Accelerated Microbial Degradation of Nematicides in Vineyard and Orchard Soils
H.J. Hugo, C. Mouton, A.P. Malan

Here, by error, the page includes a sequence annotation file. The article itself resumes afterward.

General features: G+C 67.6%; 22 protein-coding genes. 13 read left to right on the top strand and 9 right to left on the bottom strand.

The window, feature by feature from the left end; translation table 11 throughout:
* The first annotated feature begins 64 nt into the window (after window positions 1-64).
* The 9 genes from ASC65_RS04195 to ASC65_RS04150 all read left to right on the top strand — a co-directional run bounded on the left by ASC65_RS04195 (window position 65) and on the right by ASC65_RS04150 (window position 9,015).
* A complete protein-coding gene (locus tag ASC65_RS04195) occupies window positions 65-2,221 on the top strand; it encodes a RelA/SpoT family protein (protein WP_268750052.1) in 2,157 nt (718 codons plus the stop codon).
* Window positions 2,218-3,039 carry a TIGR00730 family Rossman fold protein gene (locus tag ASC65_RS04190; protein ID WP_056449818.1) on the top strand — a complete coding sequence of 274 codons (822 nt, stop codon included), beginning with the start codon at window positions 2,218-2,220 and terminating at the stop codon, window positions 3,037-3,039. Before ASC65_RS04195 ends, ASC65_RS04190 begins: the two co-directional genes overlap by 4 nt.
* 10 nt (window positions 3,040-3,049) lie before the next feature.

Accelerated microbial degradation (AMD) of organophosphate and carbamate nematicides is a phenomenon whereby biodegradation in the soil is increased, leading to a dramatically shortened persistence of nematicides. More intensified agriculture practices in South Africa in response to the future demand for food may lead to increased pest and disease pressure, which in turn will lead to more frequent pesticide application. The same principle applies to plant-parasitic nematode control practices, and the overuse and misuse will have a pronounced effect on the enhancement of AMD. With limited management options available, the responsible use of nematicides becomes more pertinent. Producers should be aware of the problems associated with multiple soil applications of organophosphates and carbamates against plant-parasitic nematodes. This article reviews factors contributing to the AMD of carbamate and organophosphate nematicides in soil and makes practical recommendations to avoid the occurrence of AMD in vineyard and orchards.
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